Companies need to change the way they think about hiring or else they risk being left behind, says Greg Savage, a corporate recruitment advisor with nearly 40 years’ experience.
Here, the man behind The Savage Truth explains why proactive hiring is the only way to go.
Some people use terms like talent acquisition and talent attraction, but Savage, who is asked to speak about this topic at conferences all around the world, prefers to think of the process as ‘reactive’ and ‘proactive’ recruitment.
The problem with reactive recruitment – that is, advertising for vacancies as they appear – is that you’re starting out on the back foot.
But before explaining what a proactive approach might look like, Savage wants to put things into perspective by recapping the three sociological factors that have had a dramatic influence on the recruitment landscape in recent years:
1. Changes to candidate behaviour: According to Savage, jobseekers are acting more like consumers these days. “The research tells us that the average time that a person who starts a new job takes before they start looking at other opportunities is nine weeks, so people are constantly perusing jobs just as consumers are constantly perusing cars or washing machines,” he says. “Even though they’re not intending to buy tomorrow, they are researching it, and they are open to it.”
2. An increasing global skills gap: Good candidates know they are in demand, which means the tactics for attracting them must be different. “Are these people going to recruitment companies or reading the paper? No. They are being seduced, they are being approached, they are having a thousand cups of coffee offered to them because they are in such short supply.”
3. The ‘employer brand’: Thanks to social media, your company culture can have a huge influence on the calibre of candidate you attract. Websites like Glassdoor and Jobadvisor mean that current and past employees are reviewing your brand as an employer.
A place people want to work
The key to proactive recruitment, or talent attraction, is being somewhere people want to work, which means being somewhere people love to work.
“An endorsement from somebody who works at an organisation is one of the most powerful ways to attract talent,” Savage says. “If you’ve got 2000 employees and they all love working there, that will attract other people because they’ll say positive things online and to their friends, even when they leave.”
However, any commitment to revitalising company culture has to run deeper than putting a ping-pong table in the staffroom. As Savage points out, no one stays for the perks – they stay in jobs where they’re treated fairly, communicated with and where they can grow and learn.
Moreover, the advent of social media means a false employer brand is unsustainable in the long-term. “You’re going to have to change your culture, improve your conditions, improve your diversity, improve your flexibility, improve your management and leadership, improve your conditions and pay,” Savage says. “All those things have to be working in some sort of synchronicity to attract people.”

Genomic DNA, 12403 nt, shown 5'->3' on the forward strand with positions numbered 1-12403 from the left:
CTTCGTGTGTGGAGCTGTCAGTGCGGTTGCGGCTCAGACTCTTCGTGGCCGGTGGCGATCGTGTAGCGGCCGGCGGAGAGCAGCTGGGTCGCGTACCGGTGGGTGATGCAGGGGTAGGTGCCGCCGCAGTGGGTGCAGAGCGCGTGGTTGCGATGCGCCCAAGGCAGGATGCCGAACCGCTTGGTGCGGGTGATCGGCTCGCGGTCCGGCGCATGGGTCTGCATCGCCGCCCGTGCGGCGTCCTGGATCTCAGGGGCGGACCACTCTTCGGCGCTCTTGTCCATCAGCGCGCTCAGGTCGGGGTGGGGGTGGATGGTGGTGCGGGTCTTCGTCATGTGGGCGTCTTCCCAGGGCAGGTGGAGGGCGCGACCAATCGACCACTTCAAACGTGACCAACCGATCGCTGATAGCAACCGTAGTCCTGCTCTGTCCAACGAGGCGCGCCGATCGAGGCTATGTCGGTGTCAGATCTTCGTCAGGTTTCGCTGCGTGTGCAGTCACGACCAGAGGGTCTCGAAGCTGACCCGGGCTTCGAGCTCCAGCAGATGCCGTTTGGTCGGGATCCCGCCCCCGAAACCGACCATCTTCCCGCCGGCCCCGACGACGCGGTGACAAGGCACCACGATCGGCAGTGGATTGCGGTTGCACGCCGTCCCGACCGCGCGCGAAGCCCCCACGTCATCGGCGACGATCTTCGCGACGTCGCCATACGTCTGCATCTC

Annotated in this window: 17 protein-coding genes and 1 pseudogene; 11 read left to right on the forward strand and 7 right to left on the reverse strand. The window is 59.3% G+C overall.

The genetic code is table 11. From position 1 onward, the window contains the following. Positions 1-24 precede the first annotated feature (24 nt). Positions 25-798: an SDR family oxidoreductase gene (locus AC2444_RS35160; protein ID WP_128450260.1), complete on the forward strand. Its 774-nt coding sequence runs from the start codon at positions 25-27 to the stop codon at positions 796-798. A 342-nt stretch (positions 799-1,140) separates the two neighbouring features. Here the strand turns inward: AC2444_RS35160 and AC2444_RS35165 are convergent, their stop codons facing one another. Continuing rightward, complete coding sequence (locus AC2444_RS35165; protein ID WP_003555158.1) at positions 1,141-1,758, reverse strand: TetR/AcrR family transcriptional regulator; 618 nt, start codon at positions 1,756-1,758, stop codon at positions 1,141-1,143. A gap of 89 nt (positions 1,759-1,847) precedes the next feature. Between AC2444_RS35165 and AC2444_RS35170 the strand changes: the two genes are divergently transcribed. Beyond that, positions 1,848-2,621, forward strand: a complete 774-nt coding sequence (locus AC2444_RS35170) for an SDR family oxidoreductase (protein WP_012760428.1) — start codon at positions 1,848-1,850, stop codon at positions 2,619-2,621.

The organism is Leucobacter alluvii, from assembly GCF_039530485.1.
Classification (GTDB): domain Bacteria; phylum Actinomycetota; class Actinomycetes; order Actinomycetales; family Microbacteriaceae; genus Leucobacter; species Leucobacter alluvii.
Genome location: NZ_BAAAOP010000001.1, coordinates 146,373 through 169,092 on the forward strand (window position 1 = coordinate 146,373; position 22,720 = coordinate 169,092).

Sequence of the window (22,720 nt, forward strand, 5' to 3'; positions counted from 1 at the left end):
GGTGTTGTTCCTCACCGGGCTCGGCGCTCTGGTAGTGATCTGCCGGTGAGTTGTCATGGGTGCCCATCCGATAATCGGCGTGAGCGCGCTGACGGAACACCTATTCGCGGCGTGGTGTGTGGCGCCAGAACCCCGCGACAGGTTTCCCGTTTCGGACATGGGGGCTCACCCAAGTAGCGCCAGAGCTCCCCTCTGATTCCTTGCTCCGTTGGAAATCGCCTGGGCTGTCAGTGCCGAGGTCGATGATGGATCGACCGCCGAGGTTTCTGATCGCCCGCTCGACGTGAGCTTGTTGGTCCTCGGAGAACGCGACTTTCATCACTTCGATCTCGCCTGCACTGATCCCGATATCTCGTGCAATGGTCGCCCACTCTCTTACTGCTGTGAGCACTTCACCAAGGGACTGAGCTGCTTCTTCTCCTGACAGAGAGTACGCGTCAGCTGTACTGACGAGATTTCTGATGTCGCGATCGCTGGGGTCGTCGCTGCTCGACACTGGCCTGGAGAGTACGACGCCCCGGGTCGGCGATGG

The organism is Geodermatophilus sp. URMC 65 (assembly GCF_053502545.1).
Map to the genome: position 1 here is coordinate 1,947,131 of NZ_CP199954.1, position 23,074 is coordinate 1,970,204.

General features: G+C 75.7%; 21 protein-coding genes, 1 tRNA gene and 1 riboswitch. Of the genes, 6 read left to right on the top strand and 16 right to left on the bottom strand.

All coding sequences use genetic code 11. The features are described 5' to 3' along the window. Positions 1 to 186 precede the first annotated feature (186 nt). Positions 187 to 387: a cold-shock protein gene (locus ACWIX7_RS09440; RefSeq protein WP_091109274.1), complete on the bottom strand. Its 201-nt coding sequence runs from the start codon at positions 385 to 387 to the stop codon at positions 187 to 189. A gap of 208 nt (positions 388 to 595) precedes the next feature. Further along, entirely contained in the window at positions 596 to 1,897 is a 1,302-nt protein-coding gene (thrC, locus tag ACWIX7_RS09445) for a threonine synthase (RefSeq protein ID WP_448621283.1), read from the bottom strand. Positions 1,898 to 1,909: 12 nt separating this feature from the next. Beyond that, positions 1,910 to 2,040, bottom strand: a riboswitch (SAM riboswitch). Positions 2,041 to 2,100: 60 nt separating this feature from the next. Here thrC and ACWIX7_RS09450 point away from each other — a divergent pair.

What are the benefits?
In a nutshell, companies that switch to a proactive recruitment approach, over the common reactive hiring approach will reap the rewards of being able to attract the best people and, more importantly, hang on to them for longer.
“The fact is that competitive advantage is talent in the modern era,” Savage says. “So if you can’t attract the best people, you will become a B-grade company. It’s as simple as that.”
How to be proactive
Successful proactive recruitment requires a cocktail of strategies, and while approaches such as networking events, referral programs, social media and job boards can all be effective, they are merely cogs in the much larger wheel that is your ‘employer brand’.
First, Savage says, it’s vital to identify who you’re talking to and where they ‘live’ online.
“Take McDonald’s,” he says. “They recruited 250,000 people aged 15 to 20 last year. Do you know what they used to recruit them? Snapchat. Because millennials love it. So if you’re a kid of 16 and you want a job at McDonald’s, you build a little filter with yourself in McDonald’s clothes, and then McDonald’s automates some questions for you, which you answer via little Snap videos.
“Or take for example a recruitment client of mine who places people in interior design roles. Where does she get her best candidates? Pinterest. Because Pinterest is a very visual medium.”
Once you’ve identified the ‘who’ and ‘where’ of your proactive recruitment strategy, the next steps are building and maintaining an ongoing relationship. For example, Telstra has an online talent community and KPMG is investing in the development, attraction and retention of talent through its own in-house university.
The key, Savage says, is talking with potential candidates, not at them.
“It’s not about pumping out masses of stuff,” he says. “It’s engagement. By that I mean, if someone comments on your blog, the smart thing is that you respond, you build up a conversation.
“It’s very, very hard work to build up a very strong online community, but it’s highly, highly empowering, and it can hugely influence the view that a potential employee has of your company.”
CheckPoint: The keys to proactive recruitment
1. Improving company culture and building a strong employer brand.
2. Identifying your ideal candidates and how to reach them.
3. Engaging with your target market and building up a good relationship.